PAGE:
Milano And Beyond Ilka Scobie Explores Summer Exhibitions In Italy

Maurizio Cattelan's "Ego." Milano

Lombardia’s rich cultural heritage is much more than the famous Milanese Duomo, museums, galleries and the Prada Foundation. This past week, the beautiful small city of Cremona, in the heart of Pianura Padana, hosted the first Cremona Contremporanea-Art Week, featuring more than seventy artworks ranging from installations, sculptures, paintings and videos.

Best known as an international music and violin-making centre, Antonio Stradivari (1633-1737) left a heritage of more than 100 Cremonese violin-making workshops and a collection of the world-famous Stradivarius violins. The young curator Rosella Farinotti views this first-ever Contremporanea Art Week as a chance to present contemporary art within historical spaces. The Cremona Centre, with its Renaissance arcade, a bell tower with an astronomical clock, and religious structures, is a magnificent backdrop for this week-long art celebration.

The eight-sided Battistero (Baptistry), built in 1167, is a perfect setting for Maurizio Cattelan’s “Ego.” The taxidermied life-sized crocodile, suspended with a dangling tail, was first exhibited in 2019 in Blenheim Palace in Oxford, England, but this is the first showing in Italy. In the bricked octagonal setting, the crocodile is bathed in light filtered from two lancet windows and a stained glass window in the centre of the dome. The tail faces the baptismal font, and the mouth opens towards the skylit dome. This presentation of unconventional art in sacred places resulted in a controversy covered by the Italian media.
Cattlelan insists “Ego” is not driven purely as his usual provocation and has said, “Crocodiles have been protagonists of rituals, religions and magical beliefs, and urban legends. They are creatures that both frighten and fascinate and have been deeply symbolic since the beginning of humanity.’ “Ego” will be on view for the rest of the summer and continues the tradition of the crocodile that was featured in medieval bestiaries as a symbol of both sin and salvation.

Another striking piece that will last throughout the summer is Swiss master abstractionist Olivier Mosset, whose monumental yellow rectangular installation illuminates the deconsecrated 17th-century church of San Carlo Cremona. For 2022-23, New York-based artist and curator Servane Mary has invited artist friends to create site-specific work, including Jamaican American artists Arthur Sims and Dara Friedman.
The monumental “San Carlo PG” stretches to the edges of the nave and continues Mosset’s research into monochromatic and geometric abstraction. Flooding the floor with a blast of sunshine, the verticality of the painting itself is challenged.

Other venues include the Cremona Town Hall, originally built in 1206 and continually evolving thought out the centuries. Among the ancient frescoes and 17th-century carriage are several specifically created new pieces. Especially striking were Alessandro Aguido’s “Residence Acquario” circular sculptures made of wood that echo the hay bales currently being harvested throughout the area.
I also checked out the Museo Diocesano, a newly opened museum dedicated to religious art. A concluding event will be a performance by Invernomuto on the banks of the River Po.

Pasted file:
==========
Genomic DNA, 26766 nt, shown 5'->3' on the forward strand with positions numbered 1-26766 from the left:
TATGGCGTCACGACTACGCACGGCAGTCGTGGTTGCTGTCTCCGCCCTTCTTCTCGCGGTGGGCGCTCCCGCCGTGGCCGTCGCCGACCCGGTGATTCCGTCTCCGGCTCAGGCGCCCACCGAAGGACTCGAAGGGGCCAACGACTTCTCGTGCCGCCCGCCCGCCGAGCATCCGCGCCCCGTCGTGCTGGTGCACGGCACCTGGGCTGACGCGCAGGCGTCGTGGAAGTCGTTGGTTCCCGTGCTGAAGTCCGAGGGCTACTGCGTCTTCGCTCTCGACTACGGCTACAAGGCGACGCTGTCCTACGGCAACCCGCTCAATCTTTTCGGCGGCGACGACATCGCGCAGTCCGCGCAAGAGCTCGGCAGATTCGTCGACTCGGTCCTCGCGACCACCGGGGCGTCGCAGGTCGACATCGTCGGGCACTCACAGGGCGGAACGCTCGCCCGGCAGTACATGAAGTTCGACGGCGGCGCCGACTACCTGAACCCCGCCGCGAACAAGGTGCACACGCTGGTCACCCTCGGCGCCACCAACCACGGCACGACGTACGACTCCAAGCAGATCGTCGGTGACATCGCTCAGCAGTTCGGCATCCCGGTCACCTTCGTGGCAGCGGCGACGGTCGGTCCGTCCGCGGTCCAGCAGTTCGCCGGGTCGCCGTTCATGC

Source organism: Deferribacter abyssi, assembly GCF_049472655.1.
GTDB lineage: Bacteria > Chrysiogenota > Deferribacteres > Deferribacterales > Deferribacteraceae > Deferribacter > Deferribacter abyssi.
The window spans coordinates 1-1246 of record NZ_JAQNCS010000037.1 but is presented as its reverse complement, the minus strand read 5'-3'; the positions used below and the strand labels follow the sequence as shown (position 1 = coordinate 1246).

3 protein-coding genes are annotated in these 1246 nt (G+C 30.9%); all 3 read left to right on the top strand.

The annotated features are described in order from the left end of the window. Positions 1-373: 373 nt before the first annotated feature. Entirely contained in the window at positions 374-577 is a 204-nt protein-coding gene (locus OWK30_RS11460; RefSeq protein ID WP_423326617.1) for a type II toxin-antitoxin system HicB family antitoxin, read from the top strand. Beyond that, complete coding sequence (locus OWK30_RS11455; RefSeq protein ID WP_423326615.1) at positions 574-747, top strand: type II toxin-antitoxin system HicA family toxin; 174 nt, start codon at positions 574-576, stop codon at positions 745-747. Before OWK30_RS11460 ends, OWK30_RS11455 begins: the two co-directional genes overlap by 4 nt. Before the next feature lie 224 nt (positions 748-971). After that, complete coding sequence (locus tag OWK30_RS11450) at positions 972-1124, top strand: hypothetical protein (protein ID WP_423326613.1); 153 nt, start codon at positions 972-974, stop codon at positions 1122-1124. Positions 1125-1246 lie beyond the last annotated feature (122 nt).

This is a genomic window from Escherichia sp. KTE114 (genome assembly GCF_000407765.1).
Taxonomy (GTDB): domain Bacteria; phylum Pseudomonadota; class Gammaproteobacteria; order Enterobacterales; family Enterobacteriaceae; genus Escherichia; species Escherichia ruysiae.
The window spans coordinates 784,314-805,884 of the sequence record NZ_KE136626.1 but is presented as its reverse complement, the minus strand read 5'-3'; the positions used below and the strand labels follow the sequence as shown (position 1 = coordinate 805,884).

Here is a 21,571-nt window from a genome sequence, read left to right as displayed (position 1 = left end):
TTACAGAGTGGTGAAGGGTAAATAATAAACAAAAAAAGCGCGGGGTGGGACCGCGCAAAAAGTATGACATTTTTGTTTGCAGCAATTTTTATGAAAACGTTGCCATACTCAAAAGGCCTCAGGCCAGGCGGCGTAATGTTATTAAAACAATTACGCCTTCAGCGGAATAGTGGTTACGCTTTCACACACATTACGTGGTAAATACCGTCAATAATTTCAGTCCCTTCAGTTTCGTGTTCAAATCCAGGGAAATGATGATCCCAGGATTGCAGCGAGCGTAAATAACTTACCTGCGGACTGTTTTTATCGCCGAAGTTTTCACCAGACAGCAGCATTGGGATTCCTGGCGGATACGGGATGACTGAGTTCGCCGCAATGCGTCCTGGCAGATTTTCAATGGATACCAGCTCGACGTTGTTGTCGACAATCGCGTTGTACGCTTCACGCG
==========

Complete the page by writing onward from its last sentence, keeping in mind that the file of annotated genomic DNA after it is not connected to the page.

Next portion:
This widespread, free and well-attended event involved the whole city in celebrating contemporary art exhibited in magnificent public and private spaces, bringing energy and inspiration to the beautiful city of Cremona.

Gianni Colombo. Legno dipinto. Cromostruttura 1961 A Space Odyssey at Foundazione Marconi

Foundation Marconi Milano – Gianni Colombo’s A Space Odyssey until July 17

This retrospective introduced me to the work of Gianni Colombo (1937-1993), one of Italys’ great experimental and kinetic artists. Born in Milan in 1937, he was an early proponent of researching light, gravity and perception and won first prize in the 1968 Venice Biennale for painting.

Inspired by Kubrick’s seminal 1968 film “Space Odyssey,” Colombo created walkable environments that challenged gravity and perception. The beautifully constructed sensory disruptions are even more striking with the realization that they were made in another millennium.

This gorgeously curated exhibition includes suspended, kinetic structures “Spazi Curv (Curved Spaces), created in the 1990s. Also included are “Cromostruttura” from the early1960s, evocative plexiglass and steel columns with haunting electromechanical animation and visionary images of mind-altering art.
Once again, travel reminds me of how provincial our American art experiences can be. Gianni Colombo, a pioneer of spatial exploration, deserves greater international artistic recognition.

Nonostante Marras Attilio Solzi “”Tra Presenza e Assenza” (Between Presence and Absence) Milano

Nonostante Marras Attilio Solzi “”Tra Presenza e Assenza” (Between Presence and Absence)

Award-winning photographer Attilio Solzi spent one year photographing an empty chair vacated by a sex worker in the daytime. The book “The Absence” contains 365 black and white photographs documenting the abandoned plastic chair on a highway where a prostitute plied her trade on a minor road. The human presence, only suggested, continues Solzi’s investigation into marginal groups.
Also shown are 42 prints of aggressive, punk, charming and beautiful nudes. A series of evocative collages are exhibited in a tower constructed of vintage wooden boxes.
The opening, at a fashion/gallery, was crowded with an intergenerational and enthusiastic audience. Curator and fashion designer Antonio Marras, a fixture of the Milanese art scene, also showed his hand-built ceramics that share a similar punk sensibility to the photographs. I especially loved his corseted vases, rough, sexy and inviting.

Photos by Luigi Cazzaniga © Artlyst 2023 and LC

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